That’s a great question and something that’s so important because a story may have the most fabulous plot, but if the reader doesn’t care about the characters or relate to them on some level, they’ll never read to the end. When I create my characters, I usually have some hard to define ambiguous quality that gets me wanting to write about them in the first place. It could be their way of speaking, their mannerisms, or their determination—something that pops into my head and makes me want to write about them. Once I have an idea like that in my mind, I can add on to it. The most important thing for me when creating characters is to make them memorable. So hair color or height is not so important but a unique characteristic is. 

When I created Kia Krumpet, the main character in Spin the Golden Light Bulb, I knew that she was going to be a very determined and focused eleven year-old, with tunnel vision—a sort of one track mind when it came to the competition in the story, the Piedmont Challenge. From there it was easy to add characteristics like biting her nails—a lot and talking about the Piedmont Challenge—a lot in almost an obsessive way. I had to be careful not to make her stereotypical though, and instead unique. I guess that’s the challenge we all have when creating characters!

Secondly, I am curious about how to develop sequels.  When you began this novel, did you plan it to have a sequel, or did that just come about naturally through the writing process?

I guess I would say it came about naturally through the writing process. When I originally began thinking about the plot for Spin the Golden Light Bulb, the first of THE CRIMSON FIVE books, I had no idea that it could turn into more than one book. At first, the story was simply about an over-the-top creative problem solving competition based loosely on my experience as an Odyssey of the Mind coach. But as the ideas began to solidify in my mind, I realized that the world I was trying to create was pretty big and it was going to be very difficult to fit all of my ideas into one book!

At what point then did you know you had sequel material?

As I molded the plot, I soon realized with certainty that it would take more than one book for me to tell the entire story of these five kids. Breaking the story into two books was actually quite easy because it revolves around a competition and the different levels involved. So I decided to write a stand-alone book only, leaving the door open for a sequel, and developed a loose outline for the second book right away. 

Do you think there is potential for a third book? 

Yes, I do think there’s potential for a third book! With these five kids and the world they live in, it’s very possible. With that said, the sequel, is also written as a stand-alone book. But, never say never. I do have a loose outline written for a third, so you never know!

I hope that happens!  I think the whole process is fascinating.  As a writer of picture books, I admire the skill of creating a "world" as you have done!  

Once again, thank you so much for your willingness to talk with us and share your writing tips!  I wish you all the best with SPIN THE GOLDEN LIGHTBULB and its sequel.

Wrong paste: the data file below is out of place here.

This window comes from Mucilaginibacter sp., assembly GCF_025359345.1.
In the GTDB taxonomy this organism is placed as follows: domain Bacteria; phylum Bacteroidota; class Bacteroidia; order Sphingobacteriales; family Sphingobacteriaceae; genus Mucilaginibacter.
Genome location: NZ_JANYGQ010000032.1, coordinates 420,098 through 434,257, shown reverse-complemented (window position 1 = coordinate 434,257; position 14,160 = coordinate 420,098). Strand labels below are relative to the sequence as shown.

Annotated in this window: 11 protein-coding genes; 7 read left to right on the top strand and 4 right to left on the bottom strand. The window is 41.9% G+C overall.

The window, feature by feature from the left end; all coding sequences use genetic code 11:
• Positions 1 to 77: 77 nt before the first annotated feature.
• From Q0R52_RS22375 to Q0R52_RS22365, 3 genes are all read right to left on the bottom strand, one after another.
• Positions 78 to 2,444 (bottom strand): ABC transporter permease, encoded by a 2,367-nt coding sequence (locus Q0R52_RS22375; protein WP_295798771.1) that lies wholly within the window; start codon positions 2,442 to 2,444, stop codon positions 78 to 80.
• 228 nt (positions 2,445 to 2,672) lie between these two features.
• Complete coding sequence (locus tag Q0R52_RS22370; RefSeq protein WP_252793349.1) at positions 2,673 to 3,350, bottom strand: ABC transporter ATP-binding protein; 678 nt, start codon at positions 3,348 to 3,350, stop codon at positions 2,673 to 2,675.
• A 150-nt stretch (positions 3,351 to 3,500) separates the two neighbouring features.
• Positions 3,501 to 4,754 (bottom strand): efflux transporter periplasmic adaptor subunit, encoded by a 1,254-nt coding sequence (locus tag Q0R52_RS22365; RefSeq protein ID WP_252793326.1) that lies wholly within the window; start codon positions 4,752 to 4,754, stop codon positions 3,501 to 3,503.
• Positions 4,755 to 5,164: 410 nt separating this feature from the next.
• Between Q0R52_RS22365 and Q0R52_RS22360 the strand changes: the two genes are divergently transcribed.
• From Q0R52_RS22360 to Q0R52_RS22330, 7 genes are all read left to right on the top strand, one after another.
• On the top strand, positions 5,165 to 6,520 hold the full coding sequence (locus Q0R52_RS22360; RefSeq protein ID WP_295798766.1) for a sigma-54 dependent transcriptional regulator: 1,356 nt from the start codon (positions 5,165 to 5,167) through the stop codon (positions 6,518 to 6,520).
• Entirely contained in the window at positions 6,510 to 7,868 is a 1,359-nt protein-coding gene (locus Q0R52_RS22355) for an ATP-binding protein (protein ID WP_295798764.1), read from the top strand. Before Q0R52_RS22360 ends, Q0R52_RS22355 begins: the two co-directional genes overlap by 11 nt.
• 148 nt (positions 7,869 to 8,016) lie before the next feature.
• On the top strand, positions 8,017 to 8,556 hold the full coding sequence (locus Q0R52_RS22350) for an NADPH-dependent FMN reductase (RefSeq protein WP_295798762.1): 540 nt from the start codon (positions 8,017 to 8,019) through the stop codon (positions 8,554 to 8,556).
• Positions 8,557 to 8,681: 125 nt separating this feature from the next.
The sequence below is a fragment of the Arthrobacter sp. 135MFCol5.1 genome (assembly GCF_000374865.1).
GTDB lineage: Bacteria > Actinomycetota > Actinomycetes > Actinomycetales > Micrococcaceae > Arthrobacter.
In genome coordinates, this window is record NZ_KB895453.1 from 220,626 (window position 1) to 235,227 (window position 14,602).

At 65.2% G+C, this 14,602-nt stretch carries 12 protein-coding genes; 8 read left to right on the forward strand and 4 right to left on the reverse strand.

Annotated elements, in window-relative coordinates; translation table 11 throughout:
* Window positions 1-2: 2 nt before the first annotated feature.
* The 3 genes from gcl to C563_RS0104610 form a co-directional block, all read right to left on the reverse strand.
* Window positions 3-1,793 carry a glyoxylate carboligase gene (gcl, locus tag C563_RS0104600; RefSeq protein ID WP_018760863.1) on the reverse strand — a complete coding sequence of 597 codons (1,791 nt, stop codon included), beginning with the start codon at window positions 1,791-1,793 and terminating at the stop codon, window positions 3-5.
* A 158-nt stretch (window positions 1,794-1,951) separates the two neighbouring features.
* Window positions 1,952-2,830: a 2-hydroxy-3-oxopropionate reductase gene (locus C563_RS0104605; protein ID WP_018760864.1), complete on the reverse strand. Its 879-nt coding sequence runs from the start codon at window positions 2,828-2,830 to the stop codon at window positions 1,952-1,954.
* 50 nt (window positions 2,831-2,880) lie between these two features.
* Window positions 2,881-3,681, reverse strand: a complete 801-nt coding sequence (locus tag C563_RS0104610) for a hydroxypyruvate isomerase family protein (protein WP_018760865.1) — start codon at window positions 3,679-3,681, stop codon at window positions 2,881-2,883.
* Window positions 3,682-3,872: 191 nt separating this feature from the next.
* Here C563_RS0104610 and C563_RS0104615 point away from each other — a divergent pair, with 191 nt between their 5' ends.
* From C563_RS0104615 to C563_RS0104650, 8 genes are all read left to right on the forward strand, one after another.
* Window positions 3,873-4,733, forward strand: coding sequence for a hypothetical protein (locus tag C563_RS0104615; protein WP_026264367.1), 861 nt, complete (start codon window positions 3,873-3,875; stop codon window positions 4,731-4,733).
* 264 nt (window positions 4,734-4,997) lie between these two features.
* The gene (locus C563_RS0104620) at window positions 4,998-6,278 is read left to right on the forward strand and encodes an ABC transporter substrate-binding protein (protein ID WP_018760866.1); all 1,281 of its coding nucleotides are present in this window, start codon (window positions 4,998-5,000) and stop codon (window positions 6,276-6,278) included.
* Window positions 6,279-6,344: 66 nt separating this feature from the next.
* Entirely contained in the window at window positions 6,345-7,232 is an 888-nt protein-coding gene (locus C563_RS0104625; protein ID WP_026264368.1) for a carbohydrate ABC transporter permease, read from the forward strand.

About the author: 
Jackie has a Masters degree in Education, lives in Rochester, NY with her real life prince charming and two royally amazing teenagers, and would live in a castle if she could.  When she is not living in her own fairytale world, she spends time reading, practicing yoga, and cheering for the crew at marathons, triathlons, cross country meets, track meets, and hockey and baseball games.  She does a lot of cheering!  She is also a former coach of a middle school Odyssey of the Mind team who once upon a time competed at the World Finals.  They may or may not have been the inspiration behind the book, and even its sequel.

You can find Jackie at her website:

Also on Facebook and Pinterest

Friday, January 5, 2018

5 Minute Friday - MOTIVATE (My title: Know Your WHY)

I am back in action with the Five Minute Friday Blog Link-Up.

Today’s word for five-minute-Friday is MOTIVATE.

Recently at school (I’m a teacher) we had a training that helped me unlock MOTIVATION on several levels.
            First, we were talking about motivating our students. 
            This also transferred to us as educators.  We need motivation.

The big idea was the importance of knowing your “WHY.”  

When you know WHY you are doing something, and you buy into that reason, you become very motivated to do it!

-Students need to know WHY they are learning or studying certain topics.

-Teachers need to define WHY they are in the classroom each day.

-All of us, for whatever task we undertake, have a WHY, but maybe we have never taken the time to define for ourselves what it is.  

Knowing your WHY (or even reminding yourself of it) can make all the difference in the world.

Two quick examples:
My teaching:  Being a teacher requires a wide skill set.  Not everything I do is enjoyable. But here is my why—I’m there for the students. To help nurture them into becoming adults who will reach their potential.  Reminding myself of that flips a switch in my heart while I’m doing some of the “not so pleasant” stuff.

My writing:  My why is to PLANT SEEDS OF TRUTH in young hearts. That gives me focus, even as I’m selecting the topics I want to write about. Also, If I’m just out to make a name for myself, despair is going to set in quickly. But my WHY keeps me motivated to continue.   

In conclusion,
Knowing your WHY…it’s a game changer!  It MOTIVATES!

What is your WHY for the task God has given you to do?